(And yes, maybe I am tired of the technology being the whipping boy for certain changes. Correlation is not causation.)

  14. Oengus

    Dan, the “social media” is not to blame and is a side issue.

    The “community” had already died back in the 90s.

    Today what we have is Church Inc..

    I heard it said that …
    The Greeks got a hold of Xnty and turned it into a philosophy.
    The Romans got a hold of Xnty and turned it into a government.
    The Europeans next got a hold of it and turned it into a culture.
    The Americans then came and turned Xnty into a business.

    People are just desperate to find something real.

  15. Very good discussion, not just interesting, but critically important. I have such a struggle with this myself. One part of me wants to shut down every social network I use and go work at a soup kitchen; another part of me relishes and refuses to relinquish the connections I’ve made through social networks. “Wretched man that I am!”

  16. Great article! I have been on Facebook for almost two months. I have loved that it’s gotten me into relationship with two women who are now emailing with me about spiritual things. I hate the superficiality of the conversations and the constant awareness of how few people really care.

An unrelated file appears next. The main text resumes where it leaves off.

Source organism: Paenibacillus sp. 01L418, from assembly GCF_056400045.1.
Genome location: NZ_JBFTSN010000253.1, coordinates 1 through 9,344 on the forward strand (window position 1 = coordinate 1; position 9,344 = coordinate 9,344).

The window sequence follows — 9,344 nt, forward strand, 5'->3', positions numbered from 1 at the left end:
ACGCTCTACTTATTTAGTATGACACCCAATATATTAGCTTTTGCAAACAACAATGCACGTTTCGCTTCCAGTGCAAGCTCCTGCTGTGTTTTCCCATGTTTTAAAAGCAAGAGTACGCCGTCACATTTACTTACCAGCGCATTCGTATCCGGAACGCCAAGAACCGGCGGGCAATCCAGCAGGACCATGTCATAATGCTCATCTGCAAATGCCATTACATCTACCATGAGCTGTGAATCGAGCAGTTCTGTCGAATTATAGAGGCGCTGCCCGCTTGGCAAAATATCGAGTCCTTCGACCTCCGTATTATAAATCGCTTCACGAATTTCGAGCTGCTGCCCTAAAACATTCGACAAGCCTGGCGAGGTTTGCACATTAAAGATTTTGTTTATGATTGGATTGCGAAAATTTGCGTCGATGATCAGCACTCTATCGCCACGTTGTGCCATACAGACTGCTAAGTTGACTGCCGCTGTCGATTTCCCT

I am VERY grateful though for the internet. We live overseas and I can’t imagine being where we are without email to family and friends and the teaching we can get online–not to mention all the stuff I get for my kids schooling online for free.

    Technology is not evil. God’s using it to His glory. But the problem is the church (lowercase c) using it to glorify itself instead of to glorify God. The bigger problem is that the church is self-focused, not God-focused. The use of technology is just one symptom where the problem is showing itself.

  17. Bruce

    So your face-to-face gatherings have dwindled because of busy schedules. In a work around, people are trying to keep up with one another on Facebook and texting. This makes the technology that is helping to keep you connected bad and the busy schedules not bad?